A few weeks ago we started our conversation about the health factors that start to come into play as we reach enter peri-menopause. Most of us are aware of how our changing hormones affect our cycle, moods and weight. But they also have long-term implications on our future health. Last week, we discussed losing muscle mass and why we get those tuck-shop-lady arms. This week, we’re talking about how to protect our bones and reduce our risk of Osteoporosis.
Osteoporosis is extremely common, affecting around 200 million people worldwide!
There are many factors that reduce bone strength as we age, but fortunately, there are also things we can do to minimise the damage. Bones are constantly breaking down and reforming.
So by encouraging the growth of new cells, we can help to reduce our risk.
Why You Need to Be Thinking About Osteoporosis NOW.
Osteoporosis is one of those insidious things. We never think it will happen to us, and we don’t notice is coming on until it it’s too late. In fact, many women never experience any symptoms at all until fractures start occurring.
It is estimated that between 15% and 35% of post-menopausal women are diagnosed with Osteoporosis.
That is up to one-third of us!
How is it diagnosed?
Osteoporosis is defined as “a chronic disease, defined as a skeletal disorder characterized by decreased bone strength, which predisposes affected individuals to fractures”. As such, there are two main ways that it may be diagnosed.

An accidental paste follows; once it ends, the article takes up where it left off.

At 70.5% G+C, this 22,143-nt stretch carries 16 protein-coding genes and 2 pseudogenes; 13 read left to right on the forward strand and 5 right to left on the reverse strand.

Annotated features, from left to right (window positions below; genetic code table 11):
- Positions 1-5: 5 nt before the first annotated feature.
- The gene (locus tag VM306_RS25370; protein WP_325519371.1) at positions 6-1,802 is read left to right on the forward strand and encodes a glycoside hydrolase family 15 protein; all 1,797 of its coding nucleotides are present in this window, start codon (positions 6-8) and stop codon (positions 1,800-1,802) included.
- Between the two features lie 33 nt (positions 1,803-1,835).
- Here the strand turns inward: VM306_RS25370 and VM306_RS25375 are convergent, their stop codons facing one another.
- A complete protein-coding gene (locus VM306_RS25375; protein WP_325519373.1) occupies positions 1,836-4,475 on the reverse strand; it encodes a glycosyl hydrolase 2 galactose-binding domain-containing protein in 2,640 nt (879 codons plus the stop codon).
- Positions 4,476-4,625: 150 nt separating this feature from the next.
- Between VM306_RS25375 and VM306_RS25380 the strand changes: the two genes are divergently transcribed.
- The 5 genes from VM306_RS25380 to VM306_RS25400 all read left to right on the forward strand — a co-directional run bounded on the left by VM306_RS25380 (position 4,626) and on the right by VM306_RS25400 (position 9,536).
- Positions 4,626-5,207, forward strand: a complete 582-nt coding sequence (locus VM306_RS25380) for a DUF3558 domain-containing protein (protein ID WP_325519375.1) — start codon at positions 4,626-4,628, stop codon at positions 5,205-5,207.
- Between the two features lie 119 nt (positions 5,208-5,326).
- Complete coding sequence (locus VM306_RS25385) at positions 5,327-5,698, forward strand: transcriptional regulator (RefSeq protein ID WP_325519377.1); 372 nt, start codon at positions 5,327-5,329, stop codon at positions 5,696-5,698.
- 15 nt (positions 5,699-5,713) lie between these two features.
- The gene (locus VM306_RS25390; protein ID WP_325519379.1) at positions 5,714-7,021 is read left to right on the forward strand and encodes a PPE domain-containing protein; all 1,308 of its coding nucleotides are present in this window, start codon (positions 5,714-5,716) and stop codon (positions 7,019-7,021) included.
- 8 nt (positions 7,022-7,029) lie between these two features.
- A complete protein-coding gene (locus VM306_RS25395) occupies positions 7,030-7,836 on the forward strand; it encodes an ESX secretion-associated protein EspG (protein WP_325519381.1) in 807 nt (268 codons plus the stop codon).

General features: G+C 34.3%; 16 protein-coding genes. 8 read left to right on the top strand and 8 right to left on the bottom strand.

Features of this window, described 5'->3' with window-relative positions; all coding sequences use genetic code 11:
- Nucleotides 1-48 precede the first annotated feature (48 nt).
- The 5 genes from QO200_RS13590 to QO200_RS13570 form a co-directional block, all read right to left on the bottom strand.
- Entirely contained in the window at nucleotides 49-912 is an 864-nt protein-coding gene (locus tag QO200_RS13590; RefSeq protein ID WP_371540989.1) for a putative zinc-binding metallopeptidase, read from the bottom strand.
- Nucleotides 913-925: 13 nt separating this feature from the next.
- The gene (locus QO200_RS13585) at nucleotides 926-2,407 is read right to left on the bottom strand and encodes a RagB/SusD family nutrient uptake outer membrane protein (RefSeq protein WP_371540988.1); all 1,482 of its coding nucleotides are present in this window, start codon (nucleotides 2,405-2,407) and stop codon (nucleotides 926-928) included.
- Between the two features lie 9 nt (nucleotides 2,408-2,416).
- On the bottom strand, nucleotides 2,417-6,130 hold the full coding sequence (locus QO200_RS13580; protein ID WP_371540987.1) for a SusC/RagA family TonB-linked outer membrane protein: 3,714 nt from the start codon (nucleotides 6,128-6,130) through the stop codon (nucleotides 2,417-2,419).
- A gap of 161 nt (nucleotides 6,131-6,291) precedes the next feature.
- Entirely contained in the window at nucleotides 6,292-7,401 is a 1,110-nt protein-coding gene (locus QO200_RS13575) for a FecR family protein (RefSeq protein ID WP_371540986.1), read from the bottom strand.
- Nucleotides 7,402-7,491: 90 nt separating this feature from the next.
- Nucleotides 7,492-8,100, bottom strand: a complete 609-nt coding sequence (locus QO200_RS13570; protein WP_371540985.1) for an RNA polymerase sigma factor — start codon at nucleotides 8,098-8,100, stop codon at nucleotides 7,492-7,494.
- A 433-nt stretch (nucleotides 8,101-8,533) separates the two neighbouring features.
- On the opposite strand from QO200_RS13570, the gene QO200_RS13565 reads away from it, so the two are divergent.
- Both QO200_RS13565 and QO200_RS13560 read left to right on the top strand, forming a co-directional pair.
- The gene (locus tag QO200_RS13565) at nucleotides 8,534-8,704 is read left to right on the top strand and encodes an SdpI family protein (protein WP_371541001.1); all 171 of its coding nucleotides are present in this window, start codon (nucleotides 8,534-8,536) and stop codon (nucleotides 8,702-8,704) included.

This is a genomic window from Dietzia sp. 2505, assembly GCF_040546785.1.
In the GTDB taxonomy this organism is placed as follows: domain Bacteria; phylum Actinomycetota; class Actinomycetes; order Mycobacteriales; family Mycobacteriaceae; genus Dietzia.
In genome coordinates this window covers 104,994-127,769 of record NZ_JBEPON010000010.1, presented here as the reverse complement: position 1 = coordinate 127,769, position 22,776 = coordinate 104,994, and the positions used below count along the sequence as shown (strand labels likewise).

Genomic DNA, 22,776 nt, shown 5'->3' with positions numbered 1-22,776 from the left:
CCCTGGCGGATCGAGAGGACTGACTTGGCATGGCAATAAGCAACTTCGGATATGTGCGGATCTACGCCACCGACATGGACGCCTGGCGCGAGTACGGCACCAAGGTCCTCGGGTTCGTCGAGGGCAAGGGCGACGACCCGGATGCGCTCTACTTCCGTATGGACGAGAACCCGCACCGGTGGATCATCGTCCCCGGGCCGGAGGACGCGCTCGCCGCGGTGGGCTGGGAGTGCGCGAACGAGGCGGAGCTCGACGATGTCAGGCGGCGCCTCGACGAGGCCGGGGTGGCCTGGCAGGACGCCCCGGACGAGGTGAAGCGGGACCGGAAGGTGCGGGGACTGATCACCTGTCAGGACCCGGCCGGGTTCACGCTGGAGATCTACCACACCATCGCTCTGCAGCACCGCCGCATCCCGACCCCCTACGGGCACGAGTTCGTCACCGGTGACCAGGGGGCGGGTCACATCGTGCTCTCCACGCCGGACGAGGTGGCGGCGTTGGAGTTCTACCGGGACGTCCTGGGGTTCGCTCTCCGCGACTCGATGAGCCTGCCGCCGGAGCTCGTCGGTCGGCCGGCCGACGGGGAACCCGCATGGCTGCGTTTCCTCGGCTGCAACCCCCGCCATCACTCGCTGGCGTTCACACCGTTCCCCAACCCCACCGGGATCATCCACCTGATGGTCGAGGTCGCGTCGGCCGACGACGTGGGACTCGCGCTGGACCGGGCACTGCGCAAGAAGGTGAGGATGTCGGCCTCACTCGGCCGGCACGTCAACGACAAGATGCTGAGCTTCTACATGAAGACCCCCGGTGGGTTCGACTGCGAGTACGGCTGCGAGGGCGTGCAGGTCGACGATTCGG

The first is if you experience several fractures without “significant trauma”. This means without an impact so hard and strong that a bone would three normally break.
The second way that Osteoporosis may be diagnosed is by measuring the density of your bones.
Thirdly, a urine test called The Osteoporosis Risk Assessment can be undertaken. It measures how fast your bones are breaking down and reforming. The good thing about this test is that it can be carried out before your bones start breaking. It will also let you know that you are at a higher risk earlier than a bone density scan.
Are You at Risk of Osteoporosis
Menopause itself has been shown to increase the risk of Osteoporosis, independent of aging.
There are other factors however, that will also increase your risk.
Smoking, both in the past, and currently will increase your risk, as will a history of bone breaks and fractures.
There are indications that some races are more likely to develop it, and at an earlier age than others too.
What is very interesting, is that your own perception of your health also seems to be associated. This means that by being pro-active with your health, and feeling positive about your efforts may in fact reduce your risk!
Reduce Your Risk
You know that I never leave you in the lurch! I always round up my articles with some good news about what you can do to improve your health and reduce your risk of the topic at hand.
Fortunately, Osteoporosis is no different. There are plenty of things you can do to reduce the likelihood of you getting it, or to delay its onset.
Now I’m guessing you know I’m going to start by saying that a healthy lifestyle in general is important. As are eliminating both smoking and drinking alcohol.
But there are more specific actions you can take.
Calcium is the number one thing that people tend to think of when it comes to bones. Calcium is essential for the formation of bones, but so are other minerals such as magnesium and even silica.